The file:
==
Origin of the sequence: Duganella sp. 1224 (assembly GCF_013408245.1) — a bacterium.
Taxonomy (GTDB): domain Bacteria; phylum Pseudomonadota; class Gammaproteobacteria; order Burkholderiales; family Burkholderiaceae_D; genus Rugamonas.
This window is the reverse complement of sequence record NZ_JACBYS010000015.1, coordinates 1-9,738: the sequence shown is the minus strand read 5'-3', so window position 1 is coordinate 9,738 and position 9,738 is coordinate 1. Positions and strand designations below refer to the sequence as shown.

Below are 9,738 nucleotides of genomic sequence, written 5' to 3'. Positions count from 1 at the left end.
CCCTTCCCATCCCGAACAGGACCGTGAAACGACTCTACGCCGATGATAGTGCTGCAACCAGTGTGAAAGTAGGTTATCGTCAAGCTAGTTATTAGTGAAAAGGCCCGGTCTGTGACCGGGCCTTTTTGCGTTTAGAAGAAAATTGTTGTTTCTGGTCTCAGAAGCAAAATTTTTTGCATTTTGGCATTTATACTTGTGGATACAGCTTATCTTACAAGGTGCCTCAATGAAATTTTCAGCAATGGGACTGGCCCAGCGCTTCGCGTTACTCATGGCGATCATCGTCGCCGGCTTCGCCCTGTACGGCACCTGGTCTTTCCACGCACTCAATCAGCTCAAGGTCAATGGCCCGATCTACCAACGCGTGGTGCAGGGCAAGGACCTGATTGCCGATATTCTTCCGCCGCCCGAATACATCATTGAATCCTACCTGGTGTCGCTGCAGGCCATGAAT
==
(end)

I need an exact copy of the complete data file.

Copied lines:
Origin of the sequence: Duganella sp. 1224 (assembly GCF_013408245.1) — a bacterium.
Taxonomy (GTDB): domain Bacteria; phylum Pseudomonadota; class Gammaproteobacteria; order Burkholderiales; family Burkholderiaceae_D; genus Rugamonas.
This window is the reverse complement of sequence record NZ_JACBYS010000015.1, coordinates 1-9,738: the sequence shown is the minus strand read 5'-3', so window position 1 is coordinate 9,738 and position 9,738 is coordinate 1. Positions and strand designations below refer to the sequence as shown.

Below are 9,738 nucleotides of genomic sequence, written 5' to 3'. Positions count from 1 at the left end.
CCCTTCCCATCCCGAACAGGACCGTGAAACGACTCTACGCCGATGATAGTGCTGCAACCAGTGTGAAAGTAGGTTATCGTCAAGCTAGTTATTAGTGAAAAGGCCCGGTCTGTGACCGGGCCTTTTTGCGTTTAGAAGAAAATTGTTGTTTCTGGTCTCAGAAGCAAAATTTTTTGCATTTTGGCATTTATACTTGTGGATACAGCTTATCTTACAAGGTGCCTCAATGAAATTTTCAGCAATGGGACTGGCCCAGCGCTTCGCGTTACTCATGGCGATCATCGTCGCCGGCTTCGCCCTGTACGGCACCTGGTCTTTCCACGCACTCAATCAGCTCAAGGTCAATGGCCCGATCTACCAACGCGTGGTGCAGGGCAAGGACCTGATTGCCGATATTCTTCCGCCGCCCGAATACATCATTGAATCCTACCTGGTGTCGCTGCAGGCCATGAAT